Genetic data indicate that Oregon coast coho salmon north of Cape Blanco form a discrete group, although there is evidence of differentiation within this area. However, because there is no clear geographic pattern to the differentiation, the area is considered to be a single ESU with relatively high heterogeneity.
4) Lower Columbia River/southwest Washington coast--The BRT concluded that historically, there was probably an ESU that included coho salmon from all tributaries of the Columbia River below the Klickitat River on the Washington side and below the Deschutes River on the Oregon side (including the Willamette River as far as the Willamette Falls), as well as coastal drainages in southwest Washington between the Columbia River and Point Grenville (between the Copalis and Quinault Rivers). The Columbia River estuary, Willapa Bay, and Grays Harbor all have extensive intertidal mud and sandflats and similar estuarine fish faunas, and they differ substantially from estuaries to the north and south. This similarity results from the shared geology of the area and the transportation of Columbia River sediments northward along the Washington coast.
Rivers draining into the Columbia River have their headwaters in increasingly drier areas moving from west to east. Columbia River tributaries that drain the Cascade Mountains have proportionally higher flows in late summer and early fall than rivers on the Oregon coast. Coded- wire-tag (CWT) data indicate a distinctive oceanic distribution pattern for Columbia River coho salmon, with a higher percentage of recoveries from Washington compared to recovery patterns for Oregon coastal stocks and a much lower percentage of recoveries from British Columbia compared to recovery patterns for Washington coastal populations, including populations from the southwest Washington coast. Genetic data indicate that Columbia River coho salmon are distinct from coastal Oregon populations but similar to populations from several coastal streams in southwest Washington.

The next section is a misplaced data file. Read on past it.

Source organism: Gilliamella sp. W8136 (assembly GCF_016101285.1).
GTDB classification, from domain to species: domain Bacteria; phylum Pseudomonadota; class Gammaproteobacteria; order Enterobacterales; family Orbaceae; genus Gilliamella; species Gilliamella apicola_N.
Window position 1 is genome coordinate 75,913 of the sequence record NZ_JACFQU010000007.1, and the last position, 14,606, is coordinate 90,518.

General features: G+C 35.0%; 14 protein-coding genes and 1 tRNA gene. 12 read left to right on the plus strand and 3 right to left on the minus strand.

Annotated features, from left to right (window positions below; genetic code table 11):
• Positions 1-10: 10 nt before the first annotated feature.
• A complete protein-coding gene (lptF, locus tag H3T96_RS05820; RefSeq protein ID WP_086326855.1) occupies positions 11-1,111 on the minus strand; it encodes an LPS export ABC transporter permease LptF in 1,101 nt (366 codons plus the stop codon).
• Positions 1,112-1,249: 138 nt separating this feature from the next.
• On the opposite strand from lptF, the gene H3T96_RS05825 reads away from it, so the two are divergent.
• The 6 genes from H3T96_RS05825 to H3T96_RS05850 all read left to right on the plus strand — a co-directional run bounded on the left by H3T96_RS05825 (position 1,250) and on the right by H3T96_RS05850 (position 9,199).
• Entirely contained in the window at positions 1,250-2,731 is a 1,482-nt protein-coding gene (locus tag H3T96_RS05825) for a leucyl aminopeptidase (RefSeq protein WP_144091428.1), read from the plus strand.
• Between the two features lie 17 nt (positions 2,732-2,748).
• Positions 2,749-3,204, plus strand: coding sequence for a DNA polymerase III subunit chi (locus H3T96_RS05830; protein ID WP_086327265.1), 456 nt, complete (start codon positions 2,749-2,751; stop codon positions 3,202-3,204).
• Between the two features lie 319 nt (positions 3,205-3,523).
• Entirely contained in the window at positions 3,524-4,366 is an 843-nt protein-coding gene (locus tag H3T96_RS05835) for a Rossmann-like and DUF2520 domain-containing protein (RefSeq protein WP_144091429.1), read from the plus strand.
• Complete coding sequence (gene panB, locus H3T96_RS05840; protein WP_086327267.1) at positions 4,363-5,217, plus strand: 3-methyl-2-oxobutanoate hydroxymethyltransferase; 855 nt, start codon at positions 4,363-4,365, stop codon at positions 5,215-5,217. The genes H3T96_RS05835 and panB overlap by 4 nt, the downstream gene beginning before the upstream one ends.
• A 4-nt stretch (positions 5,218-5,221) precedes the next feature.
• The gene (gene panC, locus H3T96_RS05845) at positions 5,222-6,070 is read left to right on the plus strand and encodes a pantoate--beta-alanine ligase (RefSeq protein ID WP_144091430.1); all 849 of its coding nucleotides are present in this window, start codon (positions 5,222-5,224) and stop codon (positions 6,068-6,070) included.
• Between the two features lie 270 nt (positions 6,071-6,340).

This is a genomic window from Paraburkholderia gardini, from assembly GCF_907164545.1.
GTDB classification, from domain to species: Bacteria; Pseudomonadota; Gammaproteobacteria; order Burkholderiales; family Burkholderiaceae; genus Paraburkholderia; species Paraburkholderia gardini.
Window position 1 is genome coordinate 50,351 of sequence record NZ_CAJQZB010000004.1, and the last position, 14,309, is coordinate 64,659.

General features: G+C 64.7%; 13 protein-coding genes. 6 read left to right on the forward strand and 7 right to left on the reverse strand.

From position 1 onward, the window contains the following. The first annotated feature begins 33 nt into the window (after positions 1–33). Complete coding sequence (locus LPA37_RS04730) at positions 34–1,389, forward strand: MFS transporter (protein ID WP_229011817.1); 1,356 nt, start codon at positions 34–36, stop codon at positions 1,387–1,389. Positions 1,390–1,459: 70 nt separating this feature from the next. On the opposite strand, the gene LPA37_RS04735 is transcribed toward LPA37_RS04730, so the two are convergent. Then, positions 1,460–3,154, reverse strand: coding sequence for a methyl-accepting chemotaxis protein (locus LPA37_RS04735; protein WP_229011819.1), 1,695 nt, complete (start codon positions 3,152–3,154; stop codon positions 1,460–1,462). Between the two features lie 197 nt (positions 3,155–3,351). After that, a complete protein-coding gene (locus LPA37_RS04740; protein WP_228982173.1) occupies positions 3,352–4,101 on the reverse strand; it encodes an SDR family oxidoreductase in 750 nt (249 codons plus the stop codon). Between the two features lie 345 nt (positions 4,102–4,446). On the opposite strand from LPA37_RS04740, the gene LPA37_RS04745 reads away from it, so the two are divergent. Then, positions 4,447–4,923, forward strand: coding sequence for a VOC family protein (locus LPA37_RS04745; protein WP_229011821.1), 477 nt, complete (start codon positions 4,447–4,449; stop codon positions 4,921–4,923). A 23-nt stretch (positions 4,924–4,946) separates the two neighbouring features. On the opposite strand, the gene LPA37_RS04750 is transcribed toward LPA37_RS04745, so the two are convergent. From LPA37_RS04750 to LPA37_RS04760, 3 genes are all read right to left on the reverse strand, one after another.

The question of where the southwest Washington coast (areas draining Willapa Bay and Grays Harbor) should be placed with respect to coho salmon ESUs prompted considerable debate within the BRT: Should it be part of the lower Columbia River ESU, the Olympic Peninsula ESU, or its own ESU? The southwest Washington coast has many traits in common with the lower Columbia River: the hydrology, topography, and climate of river basins in the two areas are similar; Grays Harbor, Willapa Bay and the Columbia River estuary are physically and biologically similar; and coho salmon from southwest Washington are genetically most similar to Columbia River fish. However, the southwest Washington coast also shares traits with the Olympic Peninsula: tributaries draining the north side of the Chehalis River Basin share the same hydrology, topography, and climate as Olympic Peninsula rivers, and marine CWT recovery patterns of coho salmon released from southwest Washington coast hatcheries are more similar to those released from Olympic Peninsula facilities than to releases from the Columbia River.
The southwest Washington coast also has distinctive features--it forms the transition zone between the moderately wet Oregon coast and the extremely wet Olympic Peninsula, and although its rivers share many characteristics with lower Columbia River tributaries, they drain directly into the Pacific Ocean. Why the CWT recovery patterns of coho salmon from southwest Washington do not follow the genetic patterns remains to be determined. It was concluded that because of the similarity of southwest Washington coast and the lower Columbia River, and the genetic similarity of coho salmon from the two areas, southwest Washington coast should be part of the lower Columbia River ESU.
Once it was decided that coho salmon from the southwest Washington coast and the lower Columbia River form a single ESU, the location of its border with the Olympic Peninsula had to be identified. This also prompted debate within the BRT because of the broad transition zone between southwest Washington and the Olympic Peninsula. In particular, tributaries draining the northern part of the Chehalis River Basin are typical of Olympic Peninsula basins with respect to hydrology, topography, and climate, while in most other respects the Chehalis River Basin is physically and biologically similar to other southwest Washington coast basins. In addition, river basins between the Chehalis and Quinault Rivers (Humptulips, Copalis, and Moclips Rivers) drain low-elevation coastal areas and have flow characteristics typical of rivers farther south. Although some Chehalis River tributaries share traits with Olympic Peninsula rivers, BRT members ultimately decided that the region between Point Grenville and Grays Harbor was most similar to southwest Washington, so the northern boundary of the lower Columbia River/southwest Washington coast ESU was placed at Point Grenville.